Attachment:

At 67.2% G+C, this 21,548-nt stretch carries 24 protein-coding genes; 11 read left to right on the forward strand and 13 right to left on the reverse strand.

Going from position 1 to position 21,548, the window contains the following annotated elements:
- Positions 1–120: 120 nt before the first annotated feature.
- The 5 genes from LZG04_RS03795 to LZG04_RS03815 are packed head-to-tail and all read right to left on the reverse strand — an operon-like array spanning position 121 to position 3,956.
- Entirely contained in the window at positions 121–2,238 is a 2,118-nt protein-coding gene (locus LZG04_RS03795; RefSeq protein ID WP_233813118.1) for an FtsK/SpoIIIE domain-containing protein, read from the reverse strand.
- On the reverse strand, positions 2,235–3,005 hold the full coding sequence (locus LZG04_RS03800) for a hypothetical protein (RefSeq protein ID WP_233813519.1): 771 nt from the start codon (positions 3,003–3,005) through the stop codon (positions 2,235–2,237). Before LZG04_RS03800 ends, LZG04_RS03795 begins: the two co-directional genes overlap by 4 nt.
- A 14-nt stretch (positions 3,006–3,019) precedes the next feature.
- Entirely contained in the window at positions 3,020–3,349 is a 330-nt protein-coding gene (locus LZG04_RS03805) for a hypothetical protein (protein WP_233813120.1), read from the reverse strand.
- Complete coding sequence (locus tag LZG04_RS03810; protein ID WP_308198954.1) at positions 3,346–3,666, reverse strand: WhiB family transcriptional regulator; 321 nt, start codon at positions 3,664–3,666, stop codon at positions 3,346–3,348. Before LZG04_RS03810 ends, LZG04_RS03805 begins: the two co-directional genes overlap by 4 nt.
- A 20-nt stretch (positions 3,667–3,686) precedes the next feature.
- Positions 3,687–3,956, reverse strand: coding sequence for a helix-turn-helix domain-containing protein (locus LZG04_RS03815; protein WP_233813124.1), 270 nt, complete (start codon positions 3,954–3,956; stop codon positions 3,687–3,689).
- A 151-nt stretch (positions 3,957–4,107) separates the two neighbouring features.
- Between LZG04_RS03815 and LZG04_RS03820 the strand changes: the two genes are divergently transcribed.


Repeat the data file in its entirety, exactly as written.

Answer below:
At 67.2% G+C, this 21,548-nt stretch carries 24 protein-coding genes; 11 read left to right on the forward strand and 13 right to left on the reverse strand.

Going from position 1 to position 21,548, the window contains the following annotated elements:
- Positions 1–120: 120 nt before the first annotated feature.
- The 5 genes from LZG04_RS03795 to LZG04_RS03815 are packed head-to-tail and all read right to left on the reverse strand — an operon-like array spanning position 121 to position 3,956.
- Entirely contained in the window at positions 121–2,238 is a 2,118-nt protein-coding gene (locus LZG04_RS03795; RefSeq protein ID WP_233813118.1) for an FtsK/SpoIIIE domain-containing protein, read from the reverse strand.
- On the reverse strand, positions 2,235–3,005 hold the full coding sequence (locus LZG04_RS03800) for a hypothetical protein (RefSeq protein ID WP_233813519.1): 771 nt from the start codon (positions 3,003–3,005) through the stop codon (positions 2,235–2,237). Before LZG04_RS03800 ends, LZG04_RS03795 begins: the two co-directional genes overlap by 4 nt.
- A 14-nt stretch (positions 3,006–3,019) precedes the next feature.
- Entirely contained in the window at positions 3,020–3,349 is a 330-nt protein-coding gene (locus LZG04_RS03805) for a hypothetical protein (protein WP_233813120.1), read from the reverse strand.
- Complete coding sequence (locus tag LZG04_RS03810; protein ID WP_308198954.1) at positions 3,346–3,666, reverse strand: WhiB family transcriptional regulator; 321 nt, start codon at positions 3,664–3,666, stop codon at positions 3,346–3,348. Before LZG04_RS03810 ends, LZG04_RS03805 begins: the two co-directional genes overlap by 4 nt.
- A 20-nt stretch (positions 3,667–3,686) precedes the next feature.
- Positions 3,687–3,956, reverse strand: coding sequence for a helix-turn-helix domain-containing protein (locus LZG04_RS03815; protein WP_233813124.1), 270 nt, complete (start codon positions 3,954–3,956; stop codon positions 3,687–3,689).
- A 151-nt stretch (positions 3,957–4,107) separates the two neighbouring features.
- Between LZG04_RS03815 and LZG04_RS03820 the strand changes: the two genes are divergently transcribed.